The number of neurosurgeons per million population is much lower in Europe than in the USA, where the point prevalence of neurosurgeons doubled between 1963-87. Results of a 1987 survey of USA neurosurgical practice show that surgery filled 25% of total time in professional activity. Of all cases treated, 64% were spinal disorders and 24% were intracranial disorders. Use of a relative value scale for neurosurgical procedures makes possible a rough and ready estimate of a neurosurgeon's weekly aggregate workload. However, the concept of a mean surgical workload must be examined within the context of the known variation of case mix and volume of surgical services in different practices. PMID:1744648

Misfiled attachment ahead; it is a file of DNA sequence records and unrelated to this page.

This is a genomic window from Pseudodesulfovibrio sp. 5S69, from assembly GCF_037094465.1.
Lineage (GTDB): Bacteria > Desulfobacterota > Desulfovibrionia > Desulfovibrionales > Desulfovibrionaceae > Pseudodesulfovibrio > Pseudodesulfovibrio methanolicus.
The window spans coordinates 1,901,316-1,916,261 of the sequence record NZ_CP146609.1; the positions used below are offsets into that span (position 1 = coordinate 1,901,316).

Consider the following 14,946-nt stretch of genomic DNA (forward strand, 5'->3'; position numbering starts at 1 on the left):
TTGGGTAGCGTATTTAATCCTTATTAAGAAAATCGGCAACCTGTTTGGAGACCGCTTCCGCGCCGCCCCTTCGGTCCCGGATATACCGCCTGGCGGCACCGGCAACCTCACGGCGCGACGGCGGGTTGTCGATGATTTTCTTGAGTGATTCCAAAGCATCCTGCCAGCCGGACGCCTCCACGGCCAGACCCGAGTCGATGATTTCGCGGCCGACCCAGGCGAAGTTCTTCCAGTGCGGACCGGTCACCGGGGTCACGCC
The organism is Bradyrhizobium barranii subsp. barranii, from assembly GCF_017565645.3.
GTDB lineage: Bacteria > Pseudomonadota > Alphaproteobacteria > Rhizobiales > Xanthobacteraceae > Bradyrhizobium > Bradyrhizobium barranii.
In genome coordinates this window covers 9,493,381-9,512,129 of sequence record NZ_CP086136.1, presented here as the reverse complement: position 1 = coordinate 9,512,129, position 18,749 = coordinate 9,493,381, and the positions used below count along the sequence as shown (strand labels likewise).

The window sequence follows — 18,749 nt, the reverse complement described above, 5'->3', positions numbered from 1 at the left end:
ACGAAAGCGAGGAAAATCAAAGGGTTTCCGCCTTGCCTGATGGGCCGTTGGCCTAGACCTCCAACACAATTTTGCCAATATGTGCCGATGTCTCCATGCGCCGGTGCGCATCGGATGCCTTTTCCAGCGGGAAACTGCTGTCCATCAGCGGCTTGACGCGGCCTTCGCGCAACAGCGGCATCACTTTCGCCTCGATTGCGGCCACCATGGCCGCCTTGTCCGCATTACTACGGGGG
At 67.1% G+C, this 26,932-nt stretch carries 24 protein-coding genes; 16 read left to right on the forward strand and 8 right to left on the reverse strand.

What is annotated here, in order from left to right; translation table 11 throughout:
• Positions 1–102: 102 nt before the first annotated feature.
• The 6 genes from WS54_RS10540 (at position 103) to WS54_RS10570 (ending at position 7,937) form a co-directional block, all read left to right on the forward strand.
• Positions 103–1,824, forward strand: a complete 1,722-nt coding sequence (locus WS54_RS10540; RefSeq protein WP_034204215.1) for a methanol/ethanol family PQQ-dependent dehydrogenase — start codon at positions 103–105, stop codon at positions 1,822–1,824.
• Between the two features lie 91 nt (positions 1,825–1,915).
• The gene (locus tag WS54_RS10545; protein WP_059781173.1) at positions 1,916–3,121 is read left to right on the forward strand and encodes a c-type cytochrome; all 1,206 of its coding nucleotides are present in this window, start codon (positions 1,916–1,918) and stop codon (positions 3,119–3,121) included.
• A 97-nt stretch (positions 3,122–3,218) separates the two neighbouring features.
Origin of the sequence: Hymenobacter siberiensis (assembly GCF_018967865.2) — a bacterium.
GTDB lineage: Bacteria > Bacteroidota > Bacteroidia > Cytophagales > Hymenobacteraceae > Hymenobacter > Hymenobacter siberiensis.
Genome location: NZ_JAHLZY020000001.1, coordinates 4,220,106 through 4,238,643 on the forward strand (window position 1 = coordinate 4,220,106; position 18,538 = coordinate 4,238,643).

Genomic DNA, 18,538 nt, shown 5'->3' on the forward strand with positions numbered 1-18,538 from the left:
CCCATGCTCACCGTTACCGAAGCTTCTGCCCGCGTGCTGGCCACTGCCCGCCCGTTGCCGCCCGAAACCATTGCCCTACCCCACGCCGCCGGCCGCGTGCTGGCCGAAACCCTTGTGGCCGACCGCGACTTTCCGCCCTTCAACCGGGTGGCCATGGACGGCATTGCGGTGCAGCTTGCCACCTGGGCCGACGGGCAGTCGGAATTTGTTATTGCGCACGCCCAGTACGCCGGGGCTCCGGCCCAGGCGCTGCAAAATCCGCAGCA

13. Prescribing opioid analgesics for chronic non-malignant pain in general practice – a survey of attitudes and practice

    PubMed Central

    Blake, Holly; Leighton, Paul; van der Walt, Gerrie; Ravenscroft, Andrew

    2015-01-01